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Professors: ‘White rage’ the impetus behind U.S. Capitol attack

The ‘addictive power of white supremacy’

Much like the 2017 Charlottesville protest where the “fine people” hoax began among the left and mainstream media, the U.S. Capitol riot is tailor-made for academics to spew out the usual narratives.

The African American Policy Forum, a “think tank with the purpose of connecting academics, policy makers and activists to confront inequality,” hosted a virtual panel on January 13 to discuss “how white supremacist motivations” were behind the Capitol mob.

According to The Emory Wheel, “intersectionality” inventor Kimberlé Crenshaw moderated the event because she “felt compelled” to lead such a dialogue given the riot’s “implications for the country.”

The academic who coined “white rage,” Emory University African American Studies Professor Carol Anderson, said such rage was the motivation behind the January 6 “existential threat to democracy” … and was the reason Donald Trump got into the White House in the first place.

“This is why we have Black codes after the Civil War. This is why we have massive resistance after Brown [v. Board Ed.], the war on drugs after the Civil Rights Movement, Donald Trump after Barack Obama,” Anderson said.

“When you see the kind mobilization and organizing that is happening in the Black community to gain hold of their rights, it is enraging,” Anderson continued. “That rage then comes up in terms of these policies … they then also sanction, approve the violence that reigns down on Black people.”  (This is in line with how Anderson explained her concept four years ago.)

Anderson added the “success” of the Capitol attack was due to the “addictive power of white supremacy,” or the notion that “people of color aren’t seen as American citizens and therefore their votes are ‘illegitimate.’”

The University of Oregon’s Joe Lowndes, currently working on a book titled “White Whale: Race, Populism and the Destructive Power of Middle America,” claimed white supremacy is “at the heart of policing,” yet also supersedes law enforcement when necessary: The rioters “were willing to attack the police when they saw them not protecting their white interests.”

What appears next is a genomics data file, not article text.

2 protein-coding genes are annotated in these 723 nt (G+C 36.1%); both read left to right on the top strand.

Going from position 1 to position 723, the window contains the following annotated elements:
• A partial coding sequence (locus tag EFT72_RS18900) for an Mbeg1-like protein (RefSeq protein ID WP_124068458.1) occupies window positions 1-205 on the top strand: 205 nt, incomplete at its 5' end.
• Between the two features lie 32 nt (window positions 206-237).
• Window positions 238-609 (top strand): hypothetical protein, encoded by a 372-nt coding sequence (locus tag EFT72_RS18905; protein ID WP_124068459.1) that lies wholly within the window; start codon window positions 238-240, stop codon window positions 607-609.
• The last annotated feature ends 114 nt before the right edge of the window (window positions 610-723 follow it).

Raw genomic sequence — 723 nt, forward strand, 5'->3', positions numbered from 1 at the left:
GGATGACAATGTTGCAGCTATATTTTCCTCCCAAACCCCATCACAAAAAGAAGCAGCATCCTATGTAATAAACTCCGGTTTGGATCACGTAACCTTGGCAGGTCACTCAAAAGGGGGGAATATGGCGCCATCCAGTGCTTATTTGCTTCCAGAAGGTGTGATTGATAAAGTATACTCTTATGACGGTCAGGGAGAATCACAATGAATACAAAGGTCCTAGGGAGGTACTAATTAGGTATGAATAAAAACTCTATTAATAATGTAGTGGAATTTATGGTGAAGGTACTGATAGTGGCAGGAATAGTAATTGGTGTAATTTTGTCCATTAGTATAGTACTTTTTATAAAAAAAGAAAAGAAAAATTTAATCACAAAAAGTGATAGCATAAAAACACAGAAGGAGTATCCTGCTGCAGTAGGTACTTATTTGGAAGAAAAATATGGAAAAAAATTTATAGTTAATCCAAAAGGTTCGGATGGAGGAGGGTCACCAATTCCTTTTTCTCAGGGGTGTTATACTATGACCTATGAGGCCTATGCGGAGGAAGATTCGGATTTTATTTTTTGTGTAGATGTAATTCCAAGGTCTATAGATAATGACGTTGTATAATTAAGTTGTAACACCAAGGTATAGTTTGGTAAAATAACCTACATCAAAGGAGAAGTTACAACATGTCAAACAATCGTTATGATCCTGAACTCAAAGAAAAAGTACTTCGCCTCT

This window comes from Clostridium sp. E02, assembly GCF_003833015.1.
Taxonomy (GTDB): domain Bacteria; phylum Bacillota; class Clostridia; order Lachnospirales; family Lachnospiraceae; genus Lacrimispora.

Yale’s David Blight criticized the media for failing “to appropriately cover” white supremacist insurrections across the country.

Meanwhile, The Eagle reports that at American University, School of Public Affairs lecturer Michael Fisher Jr. alleged the Capitol attack was “another instance in U.S. history where white supremacist rage, stoked by a political leader, erupted into violence.”  Too many believed in colorblindness when Barack Obama assumed the presidency, Fisher said, and as a result we now need to “talk explicitly” about white supremacy.

Further, white rage is partly responsible for claims of “disputed [2020] election results” and “outright lies.” Fisher added white students should “seek out resources to learn about white supremacy in its many forms,” and then support groups like Black Lives Matter.

Fisher’s departmental colleague Steven Taylor said he feared the rioters “had a lot of official support” and that “democracy had died.” AU Vice President of Campus Life and Inclusive Excellence Fanta Aw urged faculty to make use of the Capitol riot in their classes so students can “understand where they’re at and what this really means for all of us.”

Read the Wheel and Eagle articles.

MORE: Carol Anderson uses Steve Scalise shooting to rip GOP health plan

MORE: College newspapers turn Capitol riot into Armageddon

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About the Author
Associate Editor
Dave has been writing about education, politics, and entertainment for over 18 years, including a stint at the popular media bias site Newsbusters. He is a retired educator with over 25 years of service and is a member of the National Association of Scholars. Dave holds undergraduate and graduate degrees from the University of Delaware.